Geovisualization: A Newer GIS Technology for Implementation Research in Health


Use of GIS in public health is currently limited to tracking immunizations, disease surveillance, and establishing new service areas. The potential of GIS to improve planning, implementation and monitoring of programs and to inform policymaking processes for universal access to healthcare is grossly underutilized. Major reasons for restricted use are paid access to GIS software and difficult interpretation for non-GIS professionals. WebGIS technologies present an opportunity for non-GIS public health professionals to present complex data and findings in simpler manner. Conventional GIS methods and Geovisualization are compared and contrasted in this paper using data from the MATIND project in the Gujarat state of India. In-depth literature review on GIS techniques used in health implementation research was conducted. In this paper, MATIND data have been used for comparing conventional GIS methods with a newer web based GIS tool-Geovisualization. GIS software is more useful for analytical purposes; whereas web based geovisualization techniques are much better for visualization and easy interpretation of results by non GIS public health researchers. As the images are easy to interpret, interactive/dynamic and not much technical expertise is required to perform basic analysis, the tool is useful for policy makers and planners. Geovisualization provides a user-friendly tool for presenting large scale community based survey data. Increased use of this tool will help to present implementation research in a creative way to the program planners and policy makers. For program managers, it is a useful tool to monitor implementation and impact of a program to improve health of population.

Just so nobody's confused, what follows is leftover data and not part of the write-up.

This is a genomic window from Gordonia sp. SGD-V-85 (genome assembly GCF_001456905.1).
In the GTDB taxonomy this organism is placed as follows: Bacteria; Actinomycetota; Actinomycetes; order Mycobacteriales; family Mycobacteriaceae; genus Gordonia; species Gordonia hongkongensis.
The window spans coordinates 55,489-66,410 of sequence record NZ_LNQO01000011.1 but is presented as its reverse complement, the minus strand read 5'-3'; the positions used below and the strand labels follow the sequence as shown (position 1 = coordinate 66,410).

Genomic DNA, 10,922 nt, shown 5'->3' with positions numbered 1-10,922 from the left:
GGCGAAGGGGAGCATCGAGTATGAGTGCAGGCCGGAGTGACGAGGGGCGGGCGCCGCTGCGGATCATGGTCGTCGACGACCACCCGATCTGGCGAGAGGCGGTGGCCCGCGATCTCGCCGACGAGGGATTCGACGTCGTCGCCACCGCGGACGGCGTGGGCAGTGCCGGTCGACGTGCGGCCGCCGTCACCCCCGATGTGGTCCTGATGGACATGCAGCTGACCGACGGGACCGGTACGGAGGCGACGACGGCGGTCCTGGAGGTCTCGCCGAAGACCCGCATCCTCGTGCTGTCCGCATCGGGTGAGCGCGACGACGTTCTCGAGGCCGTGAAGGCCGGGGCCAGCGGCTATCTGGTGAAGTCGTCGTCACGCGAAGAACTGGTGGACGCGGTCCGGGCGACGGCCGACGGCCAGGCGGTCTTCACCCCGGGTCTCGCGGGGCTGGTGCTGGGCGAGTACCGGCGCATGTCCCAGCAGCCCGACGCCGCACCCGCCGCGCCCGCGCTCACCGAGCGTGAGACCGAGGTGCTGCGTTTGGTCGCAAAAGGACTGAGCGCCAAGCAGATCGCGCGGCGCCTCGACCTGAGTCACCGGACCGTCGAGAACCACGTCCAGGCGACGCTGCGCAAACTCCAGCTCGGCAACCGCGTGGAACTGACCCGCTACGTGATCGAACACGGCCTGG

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Yasobant, S. , Vora, K. , Hughes, C. , Upadhyay, A. and Mavalankar, D. (2015) Geovisualization: A Newer GIS Technology for Implementation Research in Health. Journal of Geographic Information System, 7, 20-28. doi: 10.4236/jgis.2015.71002.

Conflicts of Interest

The authors declare no conflicts of interest.


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